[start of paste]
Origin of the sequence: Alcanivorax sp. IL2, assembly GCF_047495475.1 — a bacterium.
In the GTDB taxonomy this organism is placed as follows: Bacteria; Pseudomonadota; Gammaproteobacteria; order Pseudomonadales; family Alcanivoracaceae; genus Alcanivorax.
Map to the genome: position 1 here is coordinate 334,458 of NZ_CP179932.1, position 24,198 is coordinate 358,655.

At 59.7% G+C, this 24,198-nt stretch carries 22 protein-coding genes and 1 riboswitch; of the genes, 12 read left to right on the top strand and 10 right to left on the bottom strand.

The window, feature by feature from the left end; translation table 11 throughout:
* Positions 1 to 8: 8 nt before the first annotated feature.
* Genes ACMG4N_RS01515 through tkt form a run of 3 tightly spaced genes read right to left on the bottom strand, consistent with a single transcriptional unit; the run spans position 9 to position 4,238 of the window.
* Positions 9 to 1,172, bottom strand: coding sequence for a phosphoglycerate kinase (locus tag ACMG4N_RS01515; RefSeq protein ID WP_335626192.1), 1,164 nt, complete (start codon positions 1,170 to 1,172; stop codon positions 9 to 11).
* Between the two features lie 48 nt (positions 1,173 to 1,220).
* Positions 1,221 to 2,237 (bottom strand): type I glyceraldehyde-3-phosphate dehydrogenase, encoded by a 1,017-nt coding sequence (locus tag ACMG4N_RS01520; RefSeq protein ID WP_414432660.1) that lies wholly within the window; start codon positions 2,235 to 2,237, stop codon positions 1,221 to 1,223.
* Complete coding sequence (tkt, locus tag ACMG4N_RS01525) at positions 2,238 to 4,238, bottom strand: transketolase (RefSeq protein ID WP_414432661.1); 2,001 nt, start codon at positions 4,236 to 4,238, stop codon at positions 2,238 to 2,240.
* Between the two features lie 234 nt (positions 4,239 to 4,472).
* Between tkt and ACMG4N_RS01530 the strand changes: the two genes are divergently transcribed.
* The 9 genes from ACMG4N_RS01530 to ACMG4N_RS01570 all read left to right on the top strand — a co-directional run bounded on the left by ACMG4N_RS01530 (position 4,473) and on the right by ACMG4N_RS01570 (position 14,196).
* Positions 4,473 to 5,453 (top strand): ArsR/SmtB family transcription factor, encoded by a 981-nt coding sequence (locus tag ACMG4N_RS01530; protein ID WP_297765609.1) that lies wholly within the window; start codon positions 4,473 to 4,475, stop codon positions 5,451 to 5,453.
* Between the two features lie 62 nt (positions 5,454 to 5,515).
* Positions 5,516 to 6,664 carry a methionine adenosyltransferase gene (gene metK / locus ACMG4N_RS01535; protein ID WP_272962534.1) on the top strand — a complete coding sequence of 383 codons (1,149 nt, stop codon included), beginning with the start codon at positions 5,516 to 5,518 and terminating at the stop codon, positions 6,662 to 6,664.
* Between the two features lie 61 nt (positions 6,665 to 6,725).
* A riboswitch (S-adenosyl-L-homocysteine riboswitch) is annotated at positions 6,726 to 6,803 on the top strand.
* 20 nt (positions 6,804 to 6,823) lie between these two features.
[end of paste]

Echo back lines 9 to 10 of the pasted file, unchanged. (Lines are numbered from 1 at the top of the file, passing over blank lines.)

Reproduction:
* Between the two features lie 48 nt (positions 1,173 to 1,220).
* Positions 1,221 to 2,237 (bottom strand): type I glyceraldehyde-3-phosphate dehydrogenase, encoded by a 1,017-nt coding sequence (locus tag ACMG4N_RS01520; RefSeq protein ID WP_414432660.1) that lies wholly within the window; start codon positions 2,235 to 2,237, stop codon positions 1,221 to 1,223.